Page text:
by Reb Gutman Locks at Mystical Paths
(Part 1 here.)
The first half of this article sited a number of examples of mysterious powers found within the various religious practices in the world today. These powers raise a number of questions. For instance, why does G-d allow these powers to exist, and with these mystical powers openly demonstrated in so many religions, how is one to choose the proper path to follow?
That we can even ask these questions shows us the very reason why G-d has allowed these unclean powers to exist. He wants us to have free will. This is an essential principle in creation. The spiritual reward is commensurate with the spiritual effort. If there would be no free will, we would be like angels merely doing what we were programmed to do. If there were no mystical signs in those other religions, who would chase after those extremely foolish beliefs that surround those wonders?
They teach such things as, “Bow down to the Sun and Moon,” “There are millions of gods today, and this idol is one of them,” “The father of this person was not a man. It was a ghost.”
Without those magical signs and fantastic promises that these followers claim, not even the most foolish person would ever believe in those religions. So G-d allows such magic to exist to let each of us choose our own spiritual path.
If all of the obvious goodness came only from following the Torah, no one would ever stray to those foolish religions.
This explains why G-d allows such powers to exist, but how are we to know which path to follow? How do we know that normative Judaism, which is often taught to be so strict and so detail-oriented with very little of these types of mystical experiences, is what we should be following? And when there is an apparent miracle in someone’s life, how do we know that it was a genuine wonder and not just coincidence, or something from the “other side” (the unclean powers) like these other religions demonstrate?
One question to ask is what happens to the one who is credited for having done the miracle? If the credit for the wonder is attributed to the “wonder-worker,” even as a “humble servant,” then there is something wrong there. If the “miracle” strengthens the ego of the “wonder-worker,” and the wonder shows how special he is, then certainly something is wrong there.
When there is no question except that the wonder came from and is attributed to G-d, then it may very well have been a true wonder. If after the experience the attention is focused on the Infinite One and not on the person who “brought” it or on the one who received it, then it may have been a truly holy experience. Did the experience strengthen your awe of the One Infinite Being, or did it increase your appreciation of a wonder-worker, or of a spirit?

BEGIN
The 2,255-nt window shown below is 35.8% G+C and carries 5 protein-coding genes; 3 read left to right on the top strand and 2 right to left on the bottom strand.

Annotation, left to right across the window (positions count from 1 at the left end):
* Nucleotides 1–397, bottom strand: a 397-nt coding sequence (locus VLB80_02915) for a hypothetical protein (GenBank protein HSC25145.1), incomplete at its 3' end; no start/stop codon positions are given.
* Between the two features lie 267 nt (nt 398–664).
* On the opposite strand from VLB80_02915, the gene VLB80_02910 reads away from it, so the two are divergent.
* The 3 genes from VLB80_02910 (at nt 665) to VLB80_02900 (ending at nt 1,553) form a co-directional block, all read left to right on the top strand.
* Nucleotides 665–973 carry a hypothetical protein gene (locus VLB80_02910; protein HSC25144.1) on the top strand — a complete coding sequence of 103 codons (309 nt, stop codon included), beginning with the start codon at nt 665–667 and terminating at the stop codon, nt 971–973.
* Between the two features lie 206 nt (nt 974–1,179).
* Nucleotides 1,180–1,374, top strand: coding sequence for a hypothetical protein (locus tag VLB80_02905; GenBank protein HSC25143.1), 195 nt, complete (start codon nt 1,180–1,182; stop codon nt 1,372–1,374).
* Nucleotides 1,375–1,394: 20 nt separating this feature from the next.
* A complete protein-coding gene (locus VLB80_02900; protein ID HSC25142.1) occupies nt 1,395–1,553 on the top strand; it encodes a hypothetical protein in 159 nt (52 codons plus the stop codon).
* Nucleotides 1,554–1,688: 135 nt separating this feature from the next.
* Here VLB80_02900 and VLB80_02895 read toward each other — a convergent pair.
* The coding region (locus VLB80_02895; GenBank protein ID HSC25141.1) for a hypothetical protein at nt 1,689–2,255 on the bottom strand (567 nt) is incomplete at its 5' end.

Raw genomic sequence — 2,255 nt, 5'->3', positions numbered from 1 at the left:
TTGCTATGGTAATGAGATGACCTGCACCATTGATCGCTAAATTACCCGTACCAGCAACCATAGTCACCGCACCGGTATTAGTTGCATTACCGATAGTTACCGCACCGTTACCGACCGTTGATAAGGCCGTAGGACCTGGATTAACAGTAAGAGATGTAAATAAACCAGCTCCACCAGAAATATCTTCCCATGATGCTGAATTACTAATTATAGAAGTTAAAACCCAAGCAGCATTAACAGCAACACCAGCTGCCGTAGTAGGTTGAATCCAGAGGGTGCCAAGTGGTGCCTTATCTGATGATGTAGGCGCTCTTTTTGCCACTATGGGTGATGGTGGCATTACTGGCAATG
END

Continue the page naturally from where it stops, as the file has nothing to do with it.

Given all this, still, there also have been known to be righteous, Jewish wonder-workers. In our generation alone there were three of the greatest wonder-workers who ever existed in the history of the Jewish people. The Baba Sali, Rav Kaduri and the Lubavitcher Rebbe were all instrumental in bringing about amazing wonders. These wonders certainly brought a lot of attention to them, especially from their followers. So still we have to ask, how are we to identify the miraculous intercession from G-d and mere magic?
There are also wonders brought about from the improper use of the Kabbalah. This is called “Practical Kabbalah.” But there is a strong prohibition against using these arts. How do we know if the wonder came about from G-d’s miraculous intersession or the work of a crafty student of the Kabbalah?
In fact, many of the sages have warned us not to follow any of these signs at all. Not the miracles and certainly not the voices, even if they actually come from Heaven.[i] “The Torah was not given to the Heavens,” they say. “It was given to us here on earth.” According to this strong opinion, a voice from Heaven or a wonder cannot decide anything for us today. So how are we to guide our lives?
The average person is not experienced enough to be able to discern a clean power from an unclean power. To understand the true underlying nature of the experience we must look and see what comes from and surrounds the wonders. See where the wonders lead. Would following the teachings of the one who “brought” the wonder lead to your having a normal Jewish life, a Jewish family and Jewish descendants?
G-d’s miracles come to help us and to strengthen our belief in Him and in His Torah. They will never take us away from this. He gave us His Torah thousands of years ago, and those of us who have kept it over the years have continued on as Jews. Those who have left it have disappeared from the Jewish people within one or two generations.
Following other spiritual beliefs will not lead to this essential goal. Even if those other religions were spiritually moral paths, which they are not, following them would mean that your children or grandchildren will intermarry and their children will be removed from the roles of the Jewish people. After all, if you believe like they do, and act like they do, there is no reason not to marry like they do.
[i] Gemora Baba Metsia chap 8
Monday, July 27, 2009
// 7/27/2009 //